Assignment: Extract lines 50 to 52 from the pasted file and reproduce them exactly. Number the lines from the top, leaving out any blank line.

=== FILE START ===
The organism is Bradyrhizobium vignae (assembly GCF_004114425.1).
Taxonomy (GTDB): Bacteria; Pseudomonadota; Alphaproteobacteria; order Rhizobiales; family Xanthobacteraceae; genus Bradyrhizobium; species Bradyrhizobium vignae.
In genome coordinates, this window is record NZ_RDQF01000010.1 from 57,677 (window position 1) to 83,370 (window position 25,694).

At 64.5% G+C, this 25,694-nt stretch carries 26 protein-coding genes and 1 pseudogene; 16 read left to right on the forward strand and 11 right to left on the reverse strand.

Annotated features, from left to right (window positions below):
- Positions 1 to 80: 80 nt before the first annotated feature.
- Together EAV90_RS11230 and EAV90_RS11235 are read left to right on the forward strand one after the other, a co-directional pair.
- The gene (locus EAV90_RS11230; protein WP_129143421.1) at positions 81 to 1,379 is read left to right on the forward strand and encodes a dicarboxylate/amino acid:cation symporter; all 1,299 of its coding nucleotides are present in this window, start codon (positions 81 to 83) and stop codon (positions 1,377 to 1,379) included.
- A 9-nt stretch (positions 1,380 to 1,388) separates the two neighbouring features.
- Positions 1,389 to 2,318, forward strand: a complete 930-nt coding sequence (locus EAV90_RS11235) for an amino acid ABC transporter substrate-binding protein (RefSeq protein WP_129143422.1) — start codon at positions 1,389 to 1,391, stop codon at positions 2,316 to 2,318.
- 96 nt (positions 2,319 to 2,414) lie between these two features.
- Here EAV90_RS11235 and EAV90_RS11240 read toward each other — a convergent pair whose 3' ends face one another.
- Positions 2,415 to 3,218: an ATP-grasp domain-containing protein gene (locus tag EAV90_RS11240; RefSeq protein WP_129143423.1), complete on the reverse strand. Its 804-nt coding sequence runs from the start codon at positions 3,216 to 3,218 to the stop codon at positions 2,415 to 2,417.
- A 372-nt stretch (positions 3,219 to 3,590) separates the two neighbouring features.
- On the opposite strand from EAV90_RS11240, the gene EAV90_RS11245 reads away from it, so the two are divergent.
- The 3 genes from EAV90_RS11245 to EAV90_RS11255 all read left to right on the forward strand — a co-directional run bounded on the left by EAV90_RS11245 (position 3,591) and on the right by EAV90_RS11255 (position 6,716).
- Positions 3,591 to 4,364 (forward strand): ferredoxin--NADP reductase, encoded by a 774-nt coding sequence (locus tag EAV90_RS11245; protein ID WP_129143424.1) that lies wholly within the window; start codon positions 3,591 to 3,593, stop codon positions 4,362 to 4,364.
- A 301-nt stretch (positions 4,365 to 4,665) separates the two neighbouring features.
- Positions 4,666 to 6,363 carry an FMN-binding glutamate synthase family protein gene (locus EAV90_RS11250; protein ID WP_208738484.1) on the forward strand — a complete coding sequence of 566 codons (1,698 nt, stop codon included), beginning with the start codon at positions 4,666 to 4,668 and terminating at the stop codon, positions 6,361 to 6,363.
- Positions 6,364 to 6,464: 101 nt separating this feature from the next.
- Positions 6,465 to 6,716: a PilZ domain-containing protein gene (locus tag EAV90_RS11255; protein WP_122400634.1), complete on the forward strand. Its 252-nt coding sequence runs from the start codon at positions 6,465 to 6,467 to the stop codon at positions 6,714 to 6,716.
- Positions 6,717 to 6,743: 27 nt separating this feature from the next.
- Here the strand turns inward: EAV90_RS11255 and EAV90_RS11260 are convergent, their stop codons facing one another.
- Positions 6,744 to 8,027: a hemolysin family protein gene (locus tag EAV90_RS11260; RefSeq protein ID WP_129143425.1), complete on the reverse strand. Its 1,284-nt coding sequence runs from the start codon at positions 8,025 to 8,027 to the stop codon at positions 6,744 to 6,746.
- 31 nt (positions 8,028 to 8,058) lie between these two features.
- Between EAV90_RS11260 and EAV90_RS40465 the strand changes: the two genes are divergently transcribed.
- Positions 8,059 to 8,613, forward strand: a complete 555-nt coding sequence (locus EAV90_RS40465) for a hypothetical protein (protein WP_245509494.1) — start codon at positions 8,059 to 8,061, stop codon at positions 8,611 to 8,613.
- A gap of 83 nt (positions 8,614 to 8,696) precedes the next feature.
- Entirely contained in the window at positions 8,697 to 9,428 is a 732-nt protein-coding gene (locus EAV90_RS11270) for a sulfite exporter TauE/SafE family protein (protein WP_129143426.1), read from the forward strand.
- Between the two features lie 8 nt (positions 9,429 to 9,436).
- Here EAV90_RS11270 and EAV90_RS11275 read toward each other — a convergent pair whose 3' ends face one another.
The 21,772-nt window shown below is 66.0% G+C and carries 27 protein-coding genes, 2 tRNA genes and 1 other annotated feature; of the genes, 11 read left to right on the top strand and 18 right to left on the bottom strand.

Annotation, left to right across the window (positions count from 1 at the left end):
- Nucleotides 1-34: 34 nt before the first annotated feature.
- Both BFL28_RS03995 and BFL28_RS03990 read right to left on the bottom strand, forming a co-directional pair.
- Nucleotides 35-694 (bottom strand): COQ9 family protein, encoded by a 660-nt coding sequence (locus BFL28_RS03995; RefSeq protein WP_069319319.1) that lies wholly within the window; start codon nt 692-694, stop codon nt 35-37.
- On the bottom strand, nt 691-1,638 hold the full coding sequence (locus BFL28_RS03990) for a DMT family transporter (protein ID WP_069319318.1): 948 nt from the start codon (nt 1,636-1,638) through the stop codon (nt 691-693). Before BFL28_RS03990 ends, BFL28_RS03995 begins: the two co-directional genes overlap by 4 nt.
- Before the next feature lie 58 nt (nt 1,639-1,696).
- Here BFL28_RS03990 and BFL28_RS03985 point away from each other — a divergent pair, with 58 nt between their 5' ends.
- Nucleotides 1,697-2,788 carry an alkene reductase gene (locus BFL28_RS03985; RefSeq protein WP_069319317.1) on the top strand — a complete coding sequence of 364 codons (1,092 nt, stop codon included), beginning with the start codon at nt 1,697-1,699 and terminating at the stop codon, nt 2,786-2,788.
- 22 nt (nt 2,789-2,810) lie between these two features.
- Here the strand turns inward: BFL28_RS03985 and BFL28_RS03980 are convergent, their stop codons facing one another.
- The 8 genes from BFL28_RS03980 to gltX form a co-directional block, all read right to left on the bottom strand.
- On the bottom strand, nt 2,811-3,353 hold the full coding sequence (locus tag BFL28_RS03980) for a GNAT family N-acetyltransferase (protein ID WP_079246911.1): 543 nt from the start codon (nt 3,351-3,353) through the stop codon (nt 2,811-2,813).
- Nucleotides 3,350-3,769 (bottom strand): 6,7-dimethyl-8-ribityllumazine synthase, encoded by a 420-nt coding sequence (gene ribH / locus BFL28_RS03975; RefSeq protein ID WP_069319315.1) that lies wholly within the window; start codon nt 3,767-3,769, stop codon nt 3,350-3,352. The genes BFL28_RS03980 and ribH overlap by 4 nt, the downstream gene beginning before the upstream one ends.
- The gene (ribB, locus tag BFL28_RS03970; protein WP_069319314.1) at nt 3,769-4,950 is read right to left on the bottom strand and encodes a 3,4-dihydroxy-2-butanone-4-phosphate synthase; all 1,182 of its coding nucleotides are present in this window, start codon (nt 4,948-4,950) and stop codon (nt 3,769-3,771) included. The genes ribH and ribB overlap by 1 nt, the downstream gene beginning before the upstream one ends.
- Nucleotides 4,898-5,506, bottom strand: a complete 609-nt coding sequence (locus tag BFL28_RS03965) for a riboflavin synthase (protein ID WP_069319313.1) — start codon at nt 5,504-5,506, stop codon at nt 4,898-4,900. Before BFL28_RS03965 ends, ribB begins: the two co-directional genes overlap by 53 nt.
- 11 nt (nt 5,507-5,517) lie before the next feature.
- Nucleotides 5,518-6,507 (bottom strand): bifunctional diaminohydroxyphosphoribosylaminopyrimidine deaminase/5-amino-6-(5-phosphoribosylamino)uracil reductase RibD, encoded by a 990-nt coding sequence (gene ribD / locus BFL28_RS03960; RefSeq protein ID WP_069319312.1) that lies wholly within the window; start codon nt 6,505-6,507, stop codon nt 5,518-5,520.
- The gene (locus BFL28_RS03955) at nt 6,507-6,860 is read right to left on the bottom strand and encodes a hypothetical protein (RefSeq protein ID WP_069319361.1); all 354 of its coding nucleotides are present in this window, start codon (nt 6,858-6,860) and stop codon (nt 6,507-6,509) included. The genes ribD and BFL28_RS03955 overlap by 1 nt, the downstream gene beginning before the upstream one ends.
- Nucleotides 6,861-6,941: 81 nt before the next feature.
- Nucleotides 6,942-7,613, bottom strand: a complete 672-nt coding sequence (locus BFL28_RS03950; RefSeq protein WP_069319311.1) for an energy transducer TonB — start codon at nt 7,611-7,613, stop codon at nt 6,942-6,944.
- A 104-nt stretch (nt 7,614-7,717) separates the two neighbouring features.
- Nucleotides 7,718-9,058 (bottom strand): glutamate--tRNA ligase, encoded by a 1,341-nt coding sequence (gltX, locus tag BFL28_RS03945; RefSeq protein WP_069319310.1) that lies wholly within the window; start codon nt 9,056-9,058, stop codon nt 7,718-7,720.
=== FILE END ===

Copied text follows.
- The gene (locus BFL28_RS03955) at nt 6,507-6,860 is read right to left on the bottom strand and encodes a hypothetical protein (RefSeq protein ID WP_069319361.1); all 354 of its coding nucleotides are present in this window, start codon (nt 6,858-6,860) and stop codon (nt 6,507-6,509) included. The genes ribD and BFL28_RS03955 overlap by 1 nt, the downstream gene beginning before the upstream one ends.
- Nucleotides 6,861-6,941: 81 nt before the next feature.
- Nucleotides 6,942-7,613, bottom strand: a complete 672-nt coding sequence (locus BFL28_RS03950; RefSeq protein WP_069319311.1) for an energy transducer TonB — start codon at nt 7,611-7,613, stop codon at nt 6,942-6,944.